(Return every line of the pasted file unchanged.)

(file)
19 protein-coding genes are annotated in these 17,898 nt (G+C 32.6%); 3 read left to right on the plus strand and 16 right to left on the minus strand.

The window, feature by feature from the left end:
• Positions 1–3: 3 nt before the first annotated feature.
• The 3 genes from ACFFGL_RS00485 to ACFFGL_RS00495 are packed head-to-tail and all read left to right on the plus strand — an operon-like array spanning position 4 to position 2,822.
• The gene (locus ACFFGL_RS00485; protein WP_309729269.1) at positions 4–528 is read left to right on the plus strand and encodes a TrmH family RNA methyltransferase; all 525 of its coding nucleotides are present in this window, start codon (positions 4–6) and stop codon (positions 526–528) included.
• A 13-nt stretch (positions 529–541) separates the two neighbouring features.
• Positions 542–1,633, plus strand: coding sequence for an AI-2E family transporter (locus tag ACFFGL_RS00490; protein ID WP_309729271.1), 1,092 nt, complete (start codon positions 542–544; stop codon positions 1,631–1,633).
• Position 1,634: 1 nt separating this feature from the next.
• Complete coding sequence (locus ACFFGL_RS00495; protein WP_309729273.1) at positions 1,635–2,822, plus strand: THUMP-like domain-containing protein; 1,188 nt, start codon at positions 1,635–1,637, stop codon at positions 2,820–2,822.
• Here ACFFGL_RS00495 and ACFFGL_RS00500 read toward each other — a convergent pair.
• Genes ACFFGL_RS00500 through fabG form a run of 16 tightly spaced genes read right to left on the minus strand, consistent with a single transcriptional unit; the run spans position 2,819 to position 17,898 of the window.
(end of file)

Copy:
19 protein-coding genes are annotated in these 17,898 nt (G+C 32.6%); 3 read left to right on the plus strand and 16 right to left on the minus strand.

The window, feature by feature from the left end:
• Positions 1–3: 3 nt before the first annotated feature.
• The 3 genes from ACFFGL_RS00485 to ACFFGL_RS00495 are packed head-to-tail and all read left to right on the plus strand — an operon-like array spanning position 4 to position 2,822.
• The gene (locus ACFFGL_RS00485; protein WP_309729269.1) at positions 4–528 is read left to right on the plus strand and encodes a TrmH family RNA methyltransferase; all 525 of its coding nucleotides are present in this window, start codon (positions 4–6) and stop codon (positions 526–528) included.
• A 13-nt stretch (positions 529–541) separates the two neighbouring features.
• Positions 542–1,633, plus strand: coding sequence for an AI-2E family transporter (locus tag ACFFGL_RS00490; protein ID WP_309729271.1), 1,092 nt, complete (start codon positions 542–544; stop codon positions 1,631–1,633).
• Position 1,634: 1 nt separating this feature from the next.
• Complete coding sequence (locus ACFFGL_RS00495; protein WP_309729273.1) at positions 1,635–2,822, plus strand: THUMP-like domain-containing protein; 1,188 nt, start codon at positions 1,635–1,637, stop codon at positions 2,820–2,822.
• Here ACFFGL_RS00495 and ACFFGL_RS00500 read toward each other — a convergent pair.
• Genes ACFFGL_RS00500 through fabG form a run of 16 tightly spaced genes read right to left on the minus strand, consistent with a single transcriptional unit; the run spans position 2,819 to position 17,898 of the window.